Nanotechnology may turn stem cells into breast-cancer smart bombs
December 18, 2012 | by Shawn Le
Triple-negative breast cancer is, in a way, the outlier in breast cancer research. Increasingly effective targeted treatments are now used against other breast cancers, but with no vulnerable gene target, no response to hormone therapy and a resistance to most available standard treatments, triple-negative breast cancer can be a monstrous mountain to overcome.
City of Hope researchers Karen Aboody, M.D., and Jacob Berlin, Ph.D., are collaborating to develop new therapies using neural stem cells and nanoparticles. Ultimately, such treatments may offer more options and improved treatments for women with triple-negative breast cancer — so-called because it isn’t fueled by the hormones estrogen or progesterone or by too many HER2 receptors. "Neural stem cells are tumor-tropic, meaning they naturally migrate to tumors," Aboody, an associate professor in the Department of Neurosciences, said in a statement. "We're currently conducting a clinical trial of a neural stem cell-based treatment for brain tumors, and are investigating treatment of other types of cancer."
The Mary Kay Foundation recently awarded Aboody and Berlin a $100,000 grant to support their laboratory research. In 2012, the foundation awarded $100,000 grants each to 13 projects across the U.S. for scientists conducting cutting-edge research.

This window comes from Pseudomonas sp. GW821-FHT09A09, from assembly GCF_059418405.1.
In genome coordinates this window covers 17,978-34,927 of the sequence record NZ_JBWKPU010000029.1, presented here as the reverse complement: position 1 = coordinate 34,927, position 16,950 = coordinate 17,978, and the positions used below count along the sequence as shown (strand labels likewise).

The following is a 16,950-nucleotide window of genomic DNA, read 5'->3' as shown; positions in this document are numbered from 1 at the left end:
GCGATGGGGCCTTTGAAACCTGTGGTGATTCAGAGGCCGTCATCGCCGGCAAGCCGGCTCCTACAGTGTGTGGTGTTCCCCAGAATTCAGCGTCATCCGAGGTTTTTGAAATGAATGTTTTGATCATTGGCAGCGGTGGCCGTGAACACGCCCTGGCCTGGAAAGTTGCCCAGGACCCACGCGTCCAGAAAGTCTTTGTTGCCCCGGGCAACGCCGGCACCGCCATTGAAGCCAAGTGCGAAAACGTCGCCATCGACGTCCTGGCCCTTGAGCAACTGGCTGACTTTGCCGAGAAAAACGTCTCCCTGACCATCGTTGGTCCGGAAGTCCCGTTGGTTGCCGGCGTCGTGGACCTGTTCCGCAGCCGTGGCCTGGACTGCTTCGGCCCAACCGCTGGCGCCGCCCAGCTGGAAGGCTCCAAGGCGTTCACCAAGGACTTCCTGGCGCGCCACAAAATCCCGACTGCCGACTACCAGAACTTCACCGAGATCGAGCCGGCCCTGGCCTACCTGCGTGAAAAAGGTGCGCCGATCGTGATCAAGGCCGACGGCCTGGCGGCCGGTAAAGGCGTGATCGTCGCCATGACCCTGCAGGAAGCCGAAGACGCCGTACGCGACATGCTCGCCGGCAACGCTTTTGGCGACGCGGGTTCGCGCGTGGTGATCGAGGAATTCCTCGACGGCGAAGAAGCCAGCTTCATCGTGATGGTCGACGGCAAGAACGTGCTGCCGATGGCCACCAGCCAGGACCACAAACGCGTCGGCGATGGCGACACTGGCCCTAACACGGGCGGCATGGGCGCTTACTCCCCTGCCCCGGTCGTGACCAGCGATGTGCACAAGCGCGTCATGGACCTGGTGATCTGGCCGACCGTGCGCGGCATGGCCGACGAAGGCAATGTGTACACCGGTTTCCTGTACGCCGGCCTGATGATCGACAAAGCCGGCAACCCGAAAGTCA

Aboody has worked with neural stem cells from early in her career and, contrary to many expert opinions at the time, proved that neural stem cells traveled through the body to tumor sites.
Neural stem cells give rise to additional neural stem cells and all the neurons, astrocytes and oligodendrocytes that make up the central nervous system.
In her current research on triple negative breast cancer, she’ll engineer stem cells to carry a nontoxic compound that will convert into a highly toxic drug that kills cancer cells only when mixed with a specific second nontoxic compound. Because the neural stem cells will be clustered around the tumors, the two compounds will only mix and convert into the toxic drug at the tumor site — instead of circulating through healthy parts of the body, as is typical for most chemotherapy treatments.
“The stem cells can also be loaded with nanoparticles,” said Berlin, assistant professor, Department of Molecular Medicine, Beckman Research Institute of City of Hope. “In this case, once the stem cells transport the nanoparticles to the tumor, a mild laser can be applied to the area and it will cause the nanoparticles to heat up and destroy the tumor.”
Nanoparticles are molecules built up of specific atoms. Generally, they are about 10,000 times smaller than the width of a human hair.
Aboody's platform of using neural stem cells has already been validated for glioblastoma, a rapid-growing type of brain tumor, and has a clinical trial currently enrolling patients. She will have to conduct the same laboratory studies to validate the use of different attachments to the stem cells and their use in different types of cancers. Both the two-compound approach and the nanoparticle approach will target treatment to the cancer cells, while sparing healthy cells.
Said Aboody and Berlin in a joint statement: “This research will serve as the foundation for translational studies — potentially resulting in improved clinical outcome within the next decade for triple-negative breast cancer patients.”
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